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[protege-discussion] WebProtege and user accounts

Shahim Essaid sielists at
Fri Oct 2 12:26:33 PDT 2009

I am not exactly sure how Protege handles authentication and authorization
but I don't think it uses the Java SE security infrastructure/service.

In my case, I have Protege server running using my Linux account and
WebProtege is hosted in Glassfish also running as my Linux account.  My
impression is that Protege accounts have nothing to do with OS accounts.  A
user will have to break into the WebProtege application in order to have my
OS privileges and if they are able to do that then it doesn't matter which
Protege account WebProtege is using.

What I am confused about is how WebProtege is handling Protege accounts.
When the Protege thick client is used to connect to the server the user
enters the user name and password before a server connection is established
but WebProtege has a connection before a user is logged in.  I understand
why this is necessary for WebProtege (to show a list of projects) but
WebProtege should establish a new connection for the specific logged-in user
so that proper permissions are enforced and changes are properly tracked
according to who made the changes.  Giving WebProtege the highest
permissions (the way it is now so that WebProtege can perform any actions on
behalf of the actual user) is actually a riskier situation.  As I said in my
first email, I was able to make changes to the ontology even after I logged
out of WebProtege.  This should not be possible once a user is logged out
but it is in this case because the WebProtge account has the privileges to
do that and WebProtege somehow accepted the edit requests from the logged
out user (because the edit buttons where still active). I don't think that
enabling and disabling buttons in the user interface is the best way to
enforce privileges.

On Fri, Oct 2, 2009 at 11:58 AM, Thomas Russ <tar at> wrote:

> First off, let me say that I don't have any particular insight to
> WebProtege.  These comments are just general, client-server issues.
> On Oct 2, 2009, at 9:57 AM, Shahim Essaid wrote:
>  Hello,
>> I am trying WebProtege build 200 for the first time.  I noticed few issues
>> with how WebProtege handles the user accounts unless I have something wrong
>> on my end.  Below are some observations but I am not sure if this is a
>> problem on my side or if it is the limitation of alpha software.
>>        • WebProtege needs read access in addition to list access before it
>> can show the project names.  This is different from the Protege client
>> setup.
>>        • WebProtege does not take-on the identity of the logged in user.
>>  All edits show as being performed by WebProtege.  This doesn't help with
>> change tracking.
>>        • The WebProtege user account needs to have write access since it
>> doesn't use the rights of the logged in user.  This is not helpful because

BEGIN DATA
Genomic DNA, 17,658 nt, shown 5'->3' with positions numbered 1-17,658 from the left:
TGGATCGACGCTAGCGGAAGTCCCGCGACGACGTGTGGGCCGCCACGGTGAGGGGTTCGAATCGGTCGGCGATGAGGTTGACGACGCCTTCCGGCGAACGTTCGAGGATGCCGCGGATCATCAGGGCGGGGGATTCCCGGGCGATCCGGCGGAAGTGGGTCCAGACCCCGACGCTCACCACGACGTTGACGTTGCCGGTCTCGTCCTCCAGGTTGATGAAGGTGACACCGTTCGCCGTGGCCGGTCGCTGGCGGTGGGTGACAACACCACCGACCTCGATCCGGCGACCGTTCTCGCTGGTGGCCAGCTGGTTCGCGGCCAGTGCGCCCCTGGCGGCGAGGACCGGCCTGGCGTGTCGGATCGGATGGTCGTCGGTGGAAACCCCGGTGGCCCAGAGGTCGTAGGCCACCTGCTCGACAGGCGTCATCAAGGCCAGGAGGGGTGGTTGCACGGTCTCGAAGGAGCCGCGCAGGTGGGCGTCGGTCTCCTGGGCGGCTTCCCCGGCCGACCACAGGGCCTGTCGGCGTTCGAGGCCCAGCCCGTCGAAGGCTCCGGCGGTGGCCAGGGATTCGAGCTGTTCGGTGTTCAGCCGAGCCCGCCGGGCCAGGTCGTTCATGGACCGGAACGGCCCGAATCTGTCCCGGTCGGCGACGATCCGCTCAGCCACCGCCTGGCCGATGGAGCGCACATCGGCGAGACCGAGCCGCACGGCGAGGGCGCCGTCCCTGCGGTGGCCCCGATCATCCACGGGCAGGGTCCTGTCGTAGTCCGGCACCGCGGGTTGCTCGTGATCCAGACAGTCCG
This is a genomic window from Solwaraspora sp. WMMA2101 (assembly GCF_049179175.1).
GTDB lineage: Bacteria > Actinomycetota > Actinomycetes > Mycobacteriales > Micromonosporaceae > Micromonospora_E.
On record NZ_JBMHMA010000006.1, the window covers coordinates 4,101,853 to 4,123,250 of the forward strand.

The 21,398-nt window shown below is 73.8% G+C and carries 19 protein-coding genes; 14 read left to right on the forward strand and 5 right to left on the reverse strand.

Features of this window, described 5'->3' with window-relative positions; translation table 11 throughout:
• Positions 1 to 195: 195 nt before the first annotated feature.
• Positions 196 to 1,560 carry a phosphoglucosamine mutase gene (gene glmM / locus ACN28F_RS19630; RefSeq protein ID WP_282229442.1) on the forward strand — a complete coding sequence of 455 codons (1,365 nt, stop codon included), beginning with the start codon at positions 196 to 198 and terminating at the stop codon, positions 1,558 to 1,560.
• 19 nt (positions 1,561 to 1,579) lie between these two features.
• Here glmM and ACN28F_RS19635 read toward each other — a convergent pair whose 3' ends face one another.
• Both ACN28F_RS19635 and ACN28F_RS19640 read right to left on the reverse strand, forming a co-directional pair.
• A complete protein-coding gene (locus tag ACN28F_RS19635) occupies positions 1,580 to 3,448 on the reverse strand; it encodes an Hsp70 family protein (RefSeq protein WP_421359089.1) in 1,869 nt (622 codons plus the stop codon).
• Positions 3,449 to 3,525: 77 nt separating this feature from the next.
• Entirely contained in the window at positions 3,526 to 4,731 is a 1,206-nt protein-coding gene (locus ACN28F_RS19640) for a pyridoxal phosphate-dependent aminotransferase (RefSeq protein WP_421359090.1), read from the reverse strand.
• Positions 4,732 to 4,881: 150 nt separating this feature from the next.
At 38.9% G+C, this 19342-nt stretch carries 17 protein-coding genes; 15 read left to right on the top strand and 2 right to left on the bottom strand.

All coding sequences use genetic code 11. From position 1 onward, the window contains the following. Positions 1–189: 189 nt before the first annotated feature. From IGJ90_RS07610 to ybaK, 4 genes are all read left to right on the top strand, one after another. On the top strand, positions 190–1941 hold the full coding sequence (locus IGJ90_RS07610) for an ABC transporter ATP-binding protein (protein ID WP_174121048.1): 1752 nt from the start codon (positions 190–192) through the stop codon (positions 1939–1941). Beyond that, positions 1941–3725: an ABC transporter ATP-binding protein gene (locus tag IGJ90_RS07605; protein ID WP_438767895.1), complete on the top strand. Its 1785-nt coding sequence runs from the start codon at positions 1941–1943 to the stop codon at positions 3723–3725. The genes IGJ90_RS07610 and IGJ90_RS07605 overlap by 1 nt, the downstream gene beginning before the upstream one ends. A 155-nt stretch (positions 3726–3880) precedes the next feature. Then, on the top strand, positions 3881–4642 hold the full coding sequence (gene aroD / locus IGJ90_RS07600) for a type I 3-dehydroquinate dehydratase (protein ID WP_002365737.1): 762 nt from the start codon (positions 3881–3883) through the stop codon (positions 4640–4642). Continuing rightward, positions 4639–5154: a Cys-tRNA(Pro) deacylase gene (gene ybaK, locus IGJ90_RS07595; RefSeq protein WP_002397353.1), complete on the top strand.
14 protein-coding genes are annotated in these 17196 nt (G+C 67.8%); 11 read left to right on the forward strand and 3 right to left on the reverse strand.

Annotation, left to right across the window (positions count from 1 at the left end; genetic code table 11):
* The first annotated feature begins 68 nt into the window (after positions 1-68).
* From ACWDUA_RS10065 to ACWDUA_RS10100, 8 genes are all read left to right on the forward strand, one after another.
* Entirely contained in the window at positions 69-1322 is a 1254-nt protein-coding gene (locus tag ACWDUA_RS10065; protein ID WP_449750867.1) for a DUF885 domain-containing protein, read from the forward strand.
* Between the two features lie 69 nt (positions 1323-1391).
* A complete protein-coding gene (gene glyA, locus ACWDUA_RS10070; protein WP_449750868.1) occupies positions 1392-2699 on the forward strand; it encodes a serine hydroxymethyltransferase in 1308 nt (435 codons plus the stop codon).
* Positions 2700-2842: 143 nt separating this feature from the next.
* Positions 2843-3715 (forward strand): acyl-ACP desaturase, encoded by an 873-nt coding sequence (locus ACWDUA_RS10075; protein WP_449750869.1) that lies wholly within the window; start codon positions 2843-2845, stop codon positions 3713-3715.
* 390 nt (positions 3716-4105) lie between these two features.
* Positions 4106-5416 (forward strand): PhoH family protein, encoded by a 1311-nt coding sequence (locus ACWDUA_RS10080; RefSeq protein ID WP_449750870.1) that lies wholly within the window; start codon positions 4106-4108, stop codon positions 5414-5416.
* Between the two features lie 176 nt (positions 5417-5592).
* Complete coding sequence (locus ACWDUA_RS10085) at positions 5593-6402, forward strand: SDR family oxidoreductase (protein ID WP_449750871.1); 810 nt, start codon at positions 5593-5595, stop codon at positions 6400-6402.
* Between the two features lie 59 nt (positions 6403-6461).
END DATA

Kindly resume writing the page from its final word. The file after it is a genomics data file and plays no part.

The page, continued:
>> access rights can not be well controlled.
>>        • WebProtege uses the rights of the logged in user to activate few
>> additional buttons but the actual read and write actions are done by using
>> the WebProtege user account.  One interesting side effect of this was the
>> following: I logged in with my account and WebProtege activated the
>> add/delete class buttons.  I then logged out but the buttons remained active
>> and I could still add/delete classes even after I logged out because
>> WebProtege has write access.  The buttons were deactivated if I refresh the
>> page but simply logging out does not do that.
>>        • If I don't give WebProtege write access then no user can edit the
>> ontology because WebProtege doesn't take on their identity and use their
>> privileges.
>> Is this how WebProtege build 200 is supposed to behave?
> The real problem is that when you run any server program, it has to be run
> (at least in Unix-style systems) as some user.  In the case of WebProtege,
> it seems that it runs as the webprotege user.  But when running as the
> webprotege user, it will typically not be able to change it's user id.  It
> presumably also runs its own separate set of users and logins, so that you
> can give users access to the WebProtege service without having to create
> accounts for them on your machine.
> This is generally a good thing, since it limits the damage that can be done
> if the system is successfully attacked.  If WebProtege were able to take on
> any user identity, then a breech in its security would imperil the entire
> machine, since the intruder could impersonate anyone, possibly even root.
>  On the other hand, by limiting the user to a non-privileged account, any
> such intrusion can be contained because of limitations to the access rights
> of the web service.
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